The fund platform market in the UK has seen major changes since the Retail Distribution Review. David Stevenson looks at how changes have affected the way platforms operating in the adviser market select funds.

Since the UK introduced the Retail Distribution Review (RDR), there has been a seismic shift in the country’s fund platform industry. Mighty fund supermarkets – such as Cofunds, Fidelity FundsNetwork and the Old Mutual Wealth platform – largely dominated the market in channelling funds to professional fund selectors, which mainly means independent financial advisers (IFAs), plus discretionary fund managers (DFMs).

But figures from Legal & General (owner of Cofunds) have shown that Cofunds’ net flows for the first six months of 2015 were £1.1 billion (€1.4 billion), compared with £2.5 billion in the same period in 2014. This reduction in market share is thought to be because fund wrappers offer a wider range
of choice.

Competition to get on to platforms is fierce. According to a report last summer by Platforum, an industry group, for DFMs the biggest barrier to working with fund platforms was the range of funds available.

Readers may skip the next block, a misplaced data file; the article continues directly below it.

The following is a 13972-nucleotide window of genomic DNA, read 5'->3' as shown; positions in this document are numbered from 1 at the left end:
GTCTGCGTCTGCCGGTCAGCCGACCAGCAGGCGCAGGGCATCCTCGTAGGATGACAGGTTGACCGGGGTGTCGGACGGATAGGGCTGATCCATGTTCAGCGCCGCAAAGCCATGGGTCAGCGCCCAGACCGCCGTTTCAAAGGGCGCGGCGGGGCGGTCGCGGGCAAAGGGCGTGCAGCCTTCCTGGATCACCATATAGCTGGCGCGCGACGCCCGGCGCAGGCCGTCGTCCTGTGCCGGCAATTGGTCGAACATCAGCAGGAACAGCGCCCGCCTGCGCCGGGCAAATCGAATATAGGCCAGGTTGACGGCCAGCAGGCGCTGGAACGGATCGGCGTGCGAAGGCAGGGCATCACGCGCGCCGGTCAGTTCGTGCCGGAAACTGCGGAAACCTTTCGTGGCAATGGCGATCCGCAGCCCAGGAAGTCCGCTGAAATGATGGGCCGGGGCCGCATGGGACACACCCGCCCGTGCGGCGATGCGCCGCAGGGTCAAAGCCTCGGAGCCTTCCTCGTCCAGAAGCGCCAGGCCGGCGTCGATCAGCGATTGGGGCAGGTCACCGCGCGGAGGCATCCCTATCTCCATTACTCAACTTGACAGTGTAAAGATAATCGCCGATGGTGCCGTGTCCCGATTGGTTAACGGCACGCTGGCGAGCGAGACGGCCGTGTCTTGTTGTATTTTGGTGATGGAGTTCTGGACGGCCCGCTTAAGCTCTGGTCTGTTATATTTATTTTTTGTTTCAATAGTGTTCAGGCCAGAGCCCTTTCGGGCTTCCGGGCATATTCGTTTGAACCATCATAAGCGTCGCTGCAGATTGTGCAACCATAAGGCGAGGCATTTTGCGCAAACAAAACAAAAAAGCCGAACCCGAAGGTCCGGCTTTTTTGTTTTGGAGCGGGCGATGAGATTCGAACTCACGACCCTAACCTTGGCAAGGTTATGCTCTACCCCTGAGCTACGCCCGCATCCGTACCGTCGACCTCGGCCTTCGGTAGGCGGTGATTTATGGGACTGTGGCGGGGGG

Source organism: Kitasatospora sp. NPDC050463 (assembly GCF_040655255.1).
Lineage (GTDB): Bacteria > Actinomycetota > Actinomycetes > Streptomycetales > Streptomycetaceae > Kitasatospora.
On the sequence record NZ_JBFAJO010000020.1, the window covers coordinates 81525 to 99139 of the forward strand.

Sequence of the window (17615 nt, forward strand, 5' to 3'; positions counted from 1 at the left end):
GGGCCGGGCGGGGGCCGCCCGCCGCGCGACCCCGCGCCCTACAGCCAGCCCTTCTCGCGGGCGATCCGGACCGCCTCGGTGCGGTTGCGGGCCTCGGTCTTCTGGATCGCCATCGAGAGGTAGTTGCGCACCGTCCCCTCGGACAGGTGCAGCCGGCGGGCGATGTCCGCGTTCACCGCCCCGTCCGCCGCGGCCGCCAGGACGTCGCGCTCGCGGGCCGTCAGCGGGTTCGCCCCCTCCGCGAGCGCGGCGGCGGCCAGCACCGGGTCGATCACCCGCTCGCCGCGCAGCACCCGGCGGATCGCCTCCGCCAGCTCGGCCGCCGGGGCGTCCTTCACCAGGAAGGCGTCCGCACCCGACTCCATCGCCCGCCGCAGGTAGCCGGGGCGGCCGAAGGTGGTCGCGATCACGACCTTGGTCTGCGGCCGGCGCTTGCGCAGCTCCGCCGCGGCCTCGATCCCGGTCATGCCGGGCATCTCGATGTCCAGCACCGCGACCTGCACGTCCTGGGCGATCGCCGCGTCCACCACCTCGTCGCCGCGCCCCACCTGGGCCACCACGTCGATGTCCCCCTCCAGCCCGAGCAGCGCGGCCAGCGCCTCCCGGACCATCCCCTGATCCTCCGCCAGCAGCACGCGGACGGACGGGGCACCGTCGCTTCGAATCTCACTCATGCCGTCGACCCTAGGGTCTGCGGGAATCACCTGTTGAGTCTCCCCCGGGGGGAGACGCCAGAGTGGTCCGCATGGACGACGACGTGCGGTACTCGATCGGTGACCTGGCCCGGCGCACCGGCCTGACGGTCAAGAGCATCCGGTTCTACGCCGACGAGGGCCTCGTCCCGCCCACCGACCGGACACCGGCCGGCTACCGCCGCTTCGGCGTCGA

Yet platforms do not want just any fund manager on their shelf.

Bella Caridade-Ferreira, chief executive of Fundscape, says 70% of the UK platform market is adviser-led, in stark contrast to large parts of Europe, where there are more banks and insurers with their own asset managers operating in distribution. 

In an adviser-led market like the UK, it is the adviser who has a major influence on whether a fund is granted valuable platform space. 

Caridade-Ferreira says fund management firms attempting to get their funds on UK platforms have to use a “stereo process”: going around “banging on doors”, telling people how fantastic the fund is and then drumming up support from IFAs and other fund selectors who, if convinced, will tell platforms to on-board the fund.